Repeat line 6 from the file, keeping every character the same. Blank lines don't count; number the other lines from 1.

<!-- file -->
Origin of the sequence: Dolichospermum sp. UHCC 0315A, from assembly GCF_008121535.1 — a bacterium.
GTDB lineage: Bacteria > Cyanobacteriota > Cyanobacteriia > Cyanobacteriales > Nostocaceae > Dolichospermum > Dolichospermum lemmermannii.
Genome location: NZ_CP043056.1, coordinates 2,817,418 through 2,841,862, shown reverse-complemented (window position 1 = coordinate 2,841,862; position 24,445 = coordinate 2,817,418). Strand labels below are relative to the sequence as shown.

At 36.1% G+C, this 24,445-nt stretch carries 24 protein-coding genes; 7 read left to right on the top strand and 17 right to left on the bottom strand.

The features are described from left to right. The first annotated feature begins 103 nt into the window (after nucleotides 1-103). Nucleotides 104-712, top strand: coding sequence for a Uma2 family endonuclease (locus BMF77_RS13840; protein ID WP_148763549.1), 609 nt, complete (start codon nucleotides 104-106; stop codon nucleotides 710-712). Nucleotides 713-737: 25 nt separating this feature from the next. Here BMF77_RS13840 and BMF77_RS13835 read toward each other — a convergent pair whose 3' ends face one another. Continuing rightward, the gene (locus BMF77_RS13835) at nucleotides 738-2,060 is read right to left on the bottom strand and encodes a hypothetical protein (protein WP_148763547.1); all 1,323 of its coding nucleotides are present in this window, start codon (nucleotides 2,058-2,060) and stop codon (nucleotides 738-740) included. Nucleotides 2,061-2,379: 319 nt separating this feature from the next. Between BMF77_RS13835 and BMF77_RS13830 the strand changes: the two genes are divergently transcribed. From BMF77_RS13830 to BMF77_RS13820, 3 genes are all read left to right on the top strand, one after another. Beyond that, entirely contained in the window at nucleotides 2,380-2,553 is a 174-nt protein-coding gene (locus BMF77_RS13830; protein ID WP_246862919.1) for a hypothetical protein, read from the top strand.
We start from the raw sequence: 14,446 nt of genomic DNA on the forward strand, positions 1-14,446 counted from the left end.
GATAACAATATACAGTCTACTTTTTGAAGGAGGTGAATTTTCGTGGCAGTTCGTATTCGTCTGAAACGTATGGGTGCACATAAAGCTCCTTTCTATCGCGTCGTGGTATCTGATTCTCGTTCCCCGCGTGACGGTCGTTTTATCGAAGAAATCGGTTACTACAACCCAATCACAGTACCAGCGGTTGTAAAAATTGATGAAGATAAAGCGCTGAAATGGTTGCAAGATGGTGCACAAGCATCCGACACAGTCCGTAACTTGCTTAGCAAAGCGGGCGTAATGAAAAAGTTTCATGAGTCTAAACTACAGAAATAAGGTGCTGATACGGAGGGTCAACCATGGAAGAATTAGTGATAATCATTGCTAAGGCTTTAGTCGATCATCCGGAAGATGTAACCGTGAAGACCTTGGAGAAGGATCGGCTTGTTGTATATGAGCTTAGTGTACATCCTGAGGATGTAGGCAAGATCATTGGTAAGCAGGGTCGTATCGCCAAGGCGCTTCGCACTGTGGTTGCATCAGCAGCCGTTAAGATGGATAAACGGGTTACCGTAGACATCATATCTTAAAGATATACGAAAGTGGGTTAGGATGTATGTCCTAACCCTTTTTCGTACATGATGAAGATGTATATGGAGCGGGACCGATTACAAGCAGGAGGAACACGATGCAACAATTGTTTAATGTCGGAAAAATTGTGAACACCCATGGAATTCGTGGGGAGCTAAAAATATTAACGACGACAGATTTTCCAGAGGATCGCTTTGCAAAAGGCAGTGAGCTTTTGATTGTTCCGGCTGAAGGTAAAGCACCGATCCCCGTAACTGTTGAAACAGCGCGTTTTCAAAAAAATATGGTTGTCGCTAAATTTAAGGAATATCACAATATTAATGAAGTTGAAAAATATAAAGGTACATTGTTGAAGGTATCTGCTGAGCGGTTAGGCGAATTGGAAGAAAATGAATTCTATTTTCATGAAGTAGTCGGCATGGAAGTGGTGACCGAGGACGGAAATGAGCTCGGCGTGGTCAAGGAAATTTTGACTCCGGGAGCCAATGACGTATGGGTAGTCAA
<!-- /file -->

We start from the raw sequence: 14,446 nt of genomic DNA on the forward strand, positions 1-14,446 counted from the left end.